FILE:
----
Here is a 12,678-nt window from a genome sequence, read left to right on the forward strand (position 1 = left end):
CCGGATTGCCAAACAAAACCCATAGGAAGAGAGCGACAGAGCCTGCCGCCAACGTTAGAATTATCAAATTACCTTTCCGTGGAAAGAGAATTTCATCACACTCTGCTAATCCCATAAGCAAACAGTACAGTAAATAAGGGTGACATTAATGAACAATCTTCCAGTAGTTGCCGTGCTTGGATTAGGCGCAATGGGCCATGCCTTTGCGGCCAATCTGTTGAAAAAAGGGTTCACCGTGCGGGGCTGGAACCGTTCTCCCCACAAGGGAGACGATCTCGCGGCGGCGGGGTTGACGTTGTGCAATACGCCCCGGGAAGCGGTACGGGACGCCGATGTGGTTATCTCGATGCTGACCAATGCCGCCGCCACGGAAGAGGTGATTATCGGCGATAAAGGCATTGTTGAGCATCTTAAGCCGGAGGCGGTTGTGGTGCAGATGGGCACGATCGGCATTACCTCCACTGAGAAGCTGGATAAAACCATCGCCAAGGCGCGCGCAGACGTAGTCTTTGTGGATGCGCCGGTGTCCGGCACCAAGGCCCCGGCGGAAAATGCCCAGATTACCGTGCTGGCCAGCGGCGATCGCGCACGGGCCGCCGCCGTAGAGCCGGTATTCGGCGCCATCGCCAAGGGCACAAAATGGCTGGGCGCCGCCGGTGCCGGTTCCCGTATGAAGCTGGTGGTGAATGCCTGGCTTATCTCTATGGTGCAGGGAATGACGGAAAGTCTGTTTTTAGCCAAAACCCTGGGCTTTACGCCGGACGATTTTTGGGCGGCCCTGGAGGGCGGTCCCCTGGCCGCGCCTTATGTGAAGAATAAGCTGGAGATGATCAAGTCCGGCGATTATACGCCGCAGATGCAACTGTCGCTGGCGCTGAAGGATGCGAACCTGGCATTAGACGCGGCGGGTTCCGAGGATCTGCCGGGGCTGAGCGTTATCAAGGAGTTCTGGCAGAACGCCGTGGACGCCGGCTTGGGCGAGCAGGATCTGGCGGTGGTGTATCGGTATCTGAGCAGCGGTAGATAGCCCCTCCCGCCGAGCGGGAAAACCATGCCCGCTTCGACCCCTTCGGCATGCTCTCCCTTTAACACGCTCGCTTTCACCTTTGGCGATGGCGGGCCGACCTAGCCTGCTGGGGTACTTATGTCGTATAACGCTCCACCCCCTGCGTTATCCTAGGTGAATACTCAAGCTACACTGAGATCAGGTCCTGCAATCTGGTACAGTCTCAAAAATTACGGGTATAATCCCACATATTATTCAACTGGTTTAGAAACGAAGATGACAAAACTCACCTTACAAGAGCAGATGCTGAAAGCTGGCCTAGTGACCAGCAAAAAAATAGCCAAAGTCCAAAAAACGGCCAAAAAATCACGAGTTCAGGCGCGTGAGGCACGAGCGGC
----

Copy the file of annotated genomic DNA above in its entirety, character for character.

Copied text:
Here is a 12,678-nt window from a genome sequence, read left to right on the forward strand (position 1 = left end):
CCGGATTGCCAAACAAAACCCATAGGAAGAGAGCGACAGAGCCTGCCGCCAACGTTAGAATTATCAAATTACCTTTCCGTGGAAAGAGAATTTCATCACACTCTGCTAATCCCATAAGCAAACAGTACAGTAAATAAGGGTGACATTAATGAACAATCTTCCAGTAGTTGCCGTGCTTGGATTAGGCGCAATGGGCCATGCCTTTGCGGCCAATCTGTTGAAAAAAGGGTTCACCGTGCGGGGCTGGAACCGTTCTCCCCACAAGGGAGACGATCTCGCGGCGGCGGGGTTGACGTTGTGCAATACGCCCCGGGAAGCGGTACGGGACGCCGATGTGGTTATCTCGATGCTGACCAATGCCGCCGCCACGGAAGAGGTGATTATCGGCGATAAAGGCATTGTTGAGCATCTTAAGCCGGAGGCGGTTGTGGTGCAGATGGGCACGATCGGCATTACCTCCACTGAGAAGCTGGATAAAACCATCGCCAAGGCGCGCGCAGACGTAGTCTTTGTGGATGCGCCGGTGTCCGGCACCAAGGCCCCGGCGGAAAATGCCCAGATTACCGTGCTGGCCAGCGGCGATCGCGCACGGGCCGCCGCCGTAGAGCCGGTATTCGGCGCCATCGCCAAGGGCACAAAATGGCTGGGCGCCGCCGGTGCCGGTTCCCGTATGAAGCTGGTGGTGAATGCCTGGCTTATCTCTATGGTGCAGGGAATGACGGAAAGTCTGTTTTTAGCCAAAACCCTGGGCTTTACGCCGGACGATTTTTGGGCGGCCCTGGAGGGCGGTCCCCTGGCCGCGCCTTATGTGAAGAATAAGCTGGAGATGATCAAGTCCGGCGATTATACGCCGCAGATGCAACTGTCGCTGGCGCTGAAGGATGCGAACCTGGCATTAGACGCGGCGGGTTCCGAGGATCTGCCGGGGCTGAGCGTTATCAAGGAGTTCTGGCAGAACGCCGTGGACGCCGGCTTGGGCGAGCAGGATCTGGCGGTGGTGTATCGGTATCTGAGCAGCGGTAGATAGCCCCTCCCGCCGAGCGGGAAAACCATGCCCGCTTCGACCCCTTCGGCATGCTCTCCCTTTAACACGCTCGCTTTCACCTTTGGCGATGGCGGGCCGACCTAGCCTGCTGGGGTACTTATGTCGTATAACGCTCCACCCCCTGCGTTATCCTAGGTGAATACTCAAGCTACACTGAGATCAGGTCCTGCAATCTGGTACAGTCTCAAAAATTACGGGTATAATCCCACATATTATTCAACTGGTTTAGAAACGAAGATGACAAAACTCACCTTACAAGAGCAGATGCTGAAAGCTGGCCTAGTGACCAGCAAAAAAATAGCCAAAGTCCAAAAAACGGCCAAAAAATCACGAGTTCAGGCGCGTGAGGCACGAGCGGC